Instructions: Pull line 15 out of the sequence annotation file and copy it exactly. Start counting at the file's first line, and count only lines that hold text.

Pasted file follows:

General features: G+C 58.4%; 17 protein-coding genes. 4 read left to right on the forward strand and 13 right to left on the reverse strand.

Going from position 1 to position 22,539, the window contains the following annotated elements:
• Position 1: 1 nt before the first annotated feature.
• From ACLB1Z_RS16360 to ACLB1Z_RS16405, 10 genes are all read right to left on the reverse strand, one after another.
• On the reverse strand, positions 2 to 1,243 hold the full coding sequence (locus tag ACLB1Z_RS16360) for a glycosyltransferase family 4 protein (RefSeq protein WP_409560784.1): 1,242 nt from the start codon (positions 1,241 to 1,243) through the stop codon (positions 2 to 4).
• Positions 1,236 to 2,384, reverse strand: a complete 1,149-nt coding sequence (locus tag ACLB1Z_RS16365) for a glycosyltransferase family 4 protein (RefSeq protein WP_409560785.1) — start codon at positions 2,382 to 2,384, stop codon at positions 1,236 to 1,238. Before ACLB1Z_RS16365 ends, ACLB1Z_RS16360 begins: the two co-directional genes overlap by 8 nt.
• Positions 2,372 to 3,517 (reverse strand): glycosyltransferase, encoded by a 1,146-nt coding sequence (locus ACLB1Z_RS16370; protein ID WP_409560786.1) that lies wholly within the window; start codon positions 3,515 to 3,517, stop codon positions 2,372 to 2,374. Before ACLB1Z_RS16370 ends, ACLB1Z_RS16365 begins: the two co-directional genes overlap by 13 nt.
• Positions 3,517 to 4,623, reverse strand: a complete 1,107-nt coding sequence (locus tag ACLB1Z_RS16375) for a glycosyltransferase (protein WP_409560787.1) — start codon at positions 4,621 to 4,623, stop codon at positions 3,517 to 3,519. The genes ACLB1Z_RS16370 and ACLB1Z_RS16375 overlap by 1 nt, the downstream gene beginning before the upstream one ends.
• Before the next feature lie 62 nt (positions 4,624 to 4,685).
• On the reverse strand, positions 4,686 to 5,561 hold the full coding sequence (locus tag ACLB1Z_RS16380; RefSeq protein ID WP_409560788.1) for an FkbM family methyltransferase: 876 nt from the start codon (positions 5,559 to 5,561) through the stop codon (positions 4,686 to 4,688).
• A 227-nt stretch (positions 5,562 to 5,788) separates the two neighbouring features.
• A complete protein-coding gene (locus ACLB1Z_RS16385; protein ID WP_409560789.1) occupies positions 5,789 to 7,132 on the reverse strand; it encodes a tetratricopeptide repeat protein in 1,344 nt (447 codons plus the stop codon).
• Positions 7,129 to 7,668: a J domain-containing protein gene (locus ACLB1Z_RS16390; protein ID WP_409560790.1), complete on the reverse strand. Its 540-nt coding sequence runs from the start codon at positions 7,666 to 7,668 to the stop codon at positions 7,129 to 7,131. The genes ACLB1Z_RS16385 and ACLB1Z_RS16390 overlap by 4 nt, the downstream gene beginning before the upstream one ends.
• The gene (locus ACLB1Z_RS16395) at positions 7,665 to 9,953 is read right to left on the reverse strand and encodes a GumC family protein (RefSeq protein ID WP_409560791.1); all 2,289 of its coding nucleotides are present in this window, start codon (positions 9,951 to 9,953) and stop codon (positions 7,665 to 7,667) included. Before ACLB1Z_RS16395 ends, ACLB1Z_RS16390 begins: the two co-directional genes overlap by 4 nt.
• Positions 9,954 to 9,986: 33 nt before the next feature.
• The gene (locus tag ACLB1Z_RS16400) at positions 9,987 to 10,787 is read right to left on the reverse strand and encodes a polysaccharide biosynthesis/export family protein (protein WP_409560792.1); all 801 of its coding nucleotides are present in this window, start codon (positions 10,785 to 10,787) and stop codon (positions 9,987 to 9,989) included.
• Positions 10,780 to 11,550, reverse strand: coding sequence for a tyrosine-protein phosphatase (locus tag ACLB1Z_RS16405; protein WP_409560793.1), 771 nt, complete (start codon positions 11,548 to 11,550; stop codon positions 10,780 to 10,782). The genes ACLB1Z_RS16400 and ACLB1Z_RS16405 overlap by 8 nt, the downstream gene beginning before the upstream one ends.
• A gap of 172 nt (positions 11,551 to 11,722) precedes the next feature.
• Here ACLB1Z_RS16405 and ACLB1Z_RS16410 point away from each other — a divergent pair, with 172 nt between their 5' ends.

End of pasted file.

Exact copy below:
• Positions 9,954 to 9,986: 33 nt before the next feature.